Article 6:  Shall the Timberlane Regional School District vote to authorize, indefinitely until rescinded, the retention of year-end unassigned general funds in an amount not to exceed, in any fiscal year, 2.5 percent of the current fiscal year’s net assessment, for the purpose of having funds on hand to use as a revenue source for emergency expenditures and over-expenditures under RSA 32:11, or to be used as a revenue source to reduce the tax rate, all in accordance with 198:4-b, II?

Whoever wrote the enabling legislation, intentionally or unintentionally, left it open to the interpretation of future school boards as to whether the fund is cumulative or not.

How each year’s amount is calculated

In 2011-2012 Timberlane’s net assessment was $52,711,205.  Two and a half percent of this is $1.32 million.  Keep in mind that the surplus from 2010-2011 year was $2.2 million.  As things stand now, surpluses are returned to the taxpayers in the following budget year by way of lowering the tax impact of next year’s budget. If you allow the creation of this surplus retention fund, the district could sock away as much as $1.3 million, money that may or may not be returned to the taxpayers.  Just imagine how large this fund could become if it accumulated year after year.

It isn’t needed

The district has a capital reserve fund for  the purpose of  “school building construction, reconstruction, capital improvement and land purchase.”  Major emergency expenditures, such as a new roof, septic system, boiler, etc., all fall under capital improvements.  I have not heard a case for sizable emergency expenditures that fall outside the scope of the already existing capital reserve fund.

This contingency fund is not needed and the authorizing language is so vague as to authorize more than voters would reasonably want to approve.



Timberlane Warrant articles and budget    You will see Article 6 has one “No” vote from the budget committee.  That was from your humble correspondent.

Here are the relevant RSAs

Section 198:4-b   Contingency Fund. –

I. A school district annually by an article in the warrant, or the governing body of a city upon recommendation of the school board, when the operation of the schools is by a department of the city, may establish a contingency fund to meet the cost of unanticipated expenses that may arise during the year. A detailed report of all expenditures from the contingency fund shall be made annually by the school board and published with their report.
II. Notwithstanding any other provision of law, a school district by a vote of the legislative body may authorize, indefinitely until specific rescission, the school district to retain year-end unassigned general funds in an amount not to exceed, in any fiscal year, 2.5 percent of the current fiscal year’s net assessment pursuant to RSA 198:5, for the purpose of having funds on hand to use as a revenue source for emergency expenditures and over-expenditures under RSA 32:11, or to be used as a revenue source to reduce the tax rate.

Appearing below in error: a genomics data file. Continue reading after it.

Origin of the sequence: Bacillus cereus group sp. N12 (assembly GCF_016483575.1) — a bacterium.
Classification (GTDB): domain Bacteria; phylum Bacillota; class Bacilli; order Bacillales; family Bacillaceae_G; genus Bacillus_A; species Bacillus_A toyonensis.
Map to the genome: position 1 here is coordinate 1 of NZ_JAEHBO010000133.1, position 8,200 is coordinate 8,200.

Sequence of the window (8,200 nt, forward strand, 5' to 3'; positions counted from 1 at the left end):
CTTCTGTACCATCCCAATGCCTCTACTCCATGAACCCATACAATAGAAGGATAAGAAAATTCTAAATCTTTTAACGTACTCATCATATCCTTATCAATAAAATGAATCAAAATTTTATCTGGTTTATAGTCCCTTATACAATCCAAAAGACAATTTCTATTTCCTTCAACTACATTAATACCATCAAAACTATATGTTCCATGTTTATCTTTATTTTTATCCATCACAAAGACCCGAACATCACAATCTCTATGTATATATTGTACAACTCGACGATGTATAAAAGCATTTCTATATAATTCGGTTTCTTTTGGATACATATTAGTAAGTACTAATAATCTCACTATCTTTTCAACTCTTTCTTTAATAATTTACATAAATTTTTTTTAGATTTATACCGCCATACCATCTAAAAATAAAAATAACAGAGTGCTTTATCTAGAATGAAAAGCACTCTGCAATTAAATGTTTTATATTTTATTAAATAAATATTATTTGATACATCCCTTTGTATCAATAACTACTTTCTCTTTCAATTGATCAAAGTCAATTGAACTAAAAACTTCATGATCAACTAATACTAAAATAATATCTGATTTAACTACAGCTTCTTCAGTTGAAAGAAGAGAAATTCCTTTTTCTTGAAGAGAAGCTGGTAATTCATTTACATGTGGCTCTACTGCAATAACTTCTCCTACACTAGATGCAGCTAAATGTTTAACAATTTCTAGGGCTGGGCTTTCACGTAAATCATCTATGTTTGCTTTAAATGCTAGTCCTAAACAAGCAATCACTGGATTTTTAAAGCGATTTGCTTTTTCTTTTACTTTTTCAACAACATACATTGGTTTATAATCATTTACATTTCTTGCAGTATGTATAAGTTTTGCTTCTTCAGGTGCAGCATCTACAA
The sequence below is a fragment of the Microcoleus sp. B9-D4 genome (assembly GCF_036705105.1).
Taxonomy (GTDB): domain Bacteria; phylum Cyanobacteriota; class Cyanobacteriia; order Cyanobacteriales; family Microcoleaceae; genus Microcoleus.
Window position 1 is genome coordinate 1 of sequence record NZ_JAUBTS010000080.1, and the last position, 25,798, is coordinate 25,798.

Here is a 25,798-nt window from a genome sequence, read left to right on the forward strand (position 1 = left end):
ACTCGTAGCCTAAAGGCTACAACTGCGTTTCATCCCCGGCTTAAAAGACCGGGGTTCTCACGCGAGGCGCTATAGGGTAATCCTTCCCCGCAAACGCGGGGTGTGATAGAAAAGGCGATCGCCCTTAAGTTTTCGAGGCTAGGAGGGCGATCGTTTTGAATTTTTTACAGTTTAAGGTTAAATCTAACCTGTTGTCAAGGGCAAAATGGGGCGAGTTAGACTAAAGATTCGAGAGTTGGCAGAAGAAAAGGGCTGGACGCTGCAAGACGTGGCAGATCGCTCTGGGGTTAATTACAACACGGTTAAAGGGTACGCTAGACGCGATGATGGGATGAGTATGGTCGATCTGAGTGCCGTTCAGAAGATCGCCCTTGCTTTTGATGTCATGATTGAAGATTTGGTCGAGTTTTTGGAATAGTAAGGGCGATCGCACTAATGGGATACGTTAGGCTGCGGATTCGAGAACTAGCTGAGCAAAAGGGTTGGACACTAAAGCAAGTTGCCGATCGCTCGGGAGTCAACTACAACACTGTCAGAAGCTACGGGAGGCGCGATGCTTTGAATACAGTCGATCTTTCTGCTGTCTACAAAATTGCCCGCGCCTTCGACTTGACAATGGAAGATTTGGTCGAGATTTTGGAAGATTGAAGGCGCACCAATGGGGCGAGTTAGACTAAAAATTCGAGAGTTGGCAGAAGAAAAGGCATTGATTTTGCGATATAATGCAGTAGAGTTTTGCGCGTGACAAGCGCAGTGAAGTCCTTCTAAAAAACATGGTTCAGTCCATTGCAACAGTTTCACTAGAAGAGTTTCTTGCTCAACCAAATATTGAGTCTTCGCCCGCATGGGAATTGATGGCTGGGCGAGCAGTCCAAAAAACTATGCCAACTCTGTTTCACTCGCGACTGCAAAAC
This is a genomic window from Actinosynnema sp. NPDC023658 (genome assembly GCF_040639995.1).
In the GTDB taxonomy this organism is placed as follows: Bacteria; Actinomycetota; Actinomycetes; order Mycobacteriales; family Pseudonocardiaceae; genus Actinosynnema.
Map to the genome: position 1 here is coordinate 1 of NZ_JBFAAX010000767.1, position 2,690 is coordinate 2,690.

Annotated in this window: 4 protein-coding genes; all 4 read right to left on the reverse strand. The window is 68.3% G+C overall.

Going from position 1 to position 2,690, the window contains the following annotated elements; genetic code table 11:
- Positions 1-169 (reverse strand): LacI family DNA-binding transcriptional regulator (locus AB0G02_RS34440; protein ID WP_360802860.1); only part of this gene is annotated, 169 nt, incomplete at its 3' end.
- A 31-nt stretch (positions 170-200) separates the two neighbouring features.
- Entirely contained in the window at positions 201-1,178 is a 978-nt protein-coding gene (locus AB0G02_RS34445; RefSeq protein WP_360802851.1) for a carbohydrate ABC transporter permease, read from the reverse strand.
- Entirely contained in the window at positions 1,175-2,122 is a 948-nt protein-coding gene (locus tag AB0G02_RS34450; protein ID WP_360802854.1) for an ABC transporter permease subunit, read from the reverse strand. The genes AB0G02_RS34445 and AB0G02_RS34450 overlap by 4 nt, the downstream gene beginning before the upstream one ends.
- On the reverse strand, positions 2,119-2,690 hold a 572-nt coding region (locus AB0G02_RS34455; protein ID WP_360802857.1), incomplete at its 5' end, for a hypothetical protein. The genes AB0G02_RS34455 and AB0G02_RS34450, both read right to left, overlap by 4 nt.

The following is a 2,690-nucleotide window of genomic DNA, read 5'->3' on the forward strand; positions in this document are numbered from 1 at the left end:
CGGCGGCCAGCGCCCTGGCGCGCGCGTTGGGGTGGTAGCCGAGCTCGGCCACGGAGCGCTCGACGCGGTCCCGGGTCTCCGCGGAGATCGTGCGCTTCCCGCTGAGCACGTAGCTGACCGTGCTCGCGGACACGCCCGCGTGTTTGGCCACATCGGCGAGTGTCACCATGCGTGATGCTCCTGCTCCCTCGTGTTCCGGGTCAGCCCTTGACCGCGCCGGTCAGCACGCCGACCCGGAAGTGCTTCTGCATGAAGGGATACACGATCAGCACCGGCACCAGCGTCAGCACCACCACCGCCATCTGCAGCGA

III. The legislative body of the city of Manchester, upon recommendation of the school committee, may authorize, indefinitely until specific rescission, the school district to retain year-end unassigned general funds.

32:11 Emergency Expenditures and Overexpenditures. – When an unusual circumstance arises during the year which makes it necessary to expend money in excess of an appropriation which may result in an overexpenditure of the total amount appropriated for all purposes at the meeting or when no appropriation has been made, the selectmen or village district commissioners, upon application to the commissioner of revenue administration or the school board upon application to the commissioner of education, may be given authority to make such expenditure, provided that:
I. Such application shall be made prior to the making of such expenditure. No such authority shall be granted until a majority of the budget committee, if any, has approved the application in writing. If there is no budget committee, the governing body shall hold a public hearing on the request, with notice as provided in RSA 91-A:2.
II. The commissioner of revenue administration or the commissioner of education may accept and approve an application after expenditure if caused by a sudden or unexpected emergency, in which case paragraph I shall not apply.

III. Neither the commissioner of revenue administration nor the commissioner of education shall approve such expenditure unless the governing body designates the source of revenue to be used. Neither commissioner shall have the authority to increase the town or district’s tax rate in order to fund such expenditure.


Filed under 2013 TRSD Warrant Articles, Budget Committee

Why the SAU Budget Should Have Voter Oversight

As you may know, I’ve been promoting a citizen’s warrant article that will be appearing on the March ballot.  It asks voters if they are in favor of separating SAU 55’s budget from the Timberlane and Hampstead school districts’ budgets.

Stripping out the SAU budget from the much larger school district budget is logical, easy and prudent.


Many people don’t know this, but the SAU is a separate corporation, completely independent from the school districts it administers. The SAU drafts its own budget.  This budget is then entered as an unchangeable line item in the school districts’ budgets and is automatically approved when the districts’ budgets are approved by voters.  Separate corporations with separate budgets should have a separate process of acceptance with voters directly.  There is no logical reason to put a budget within a budget.  The current arrangement deprives voters of a say with no offsetting benefit to the public whatsoever.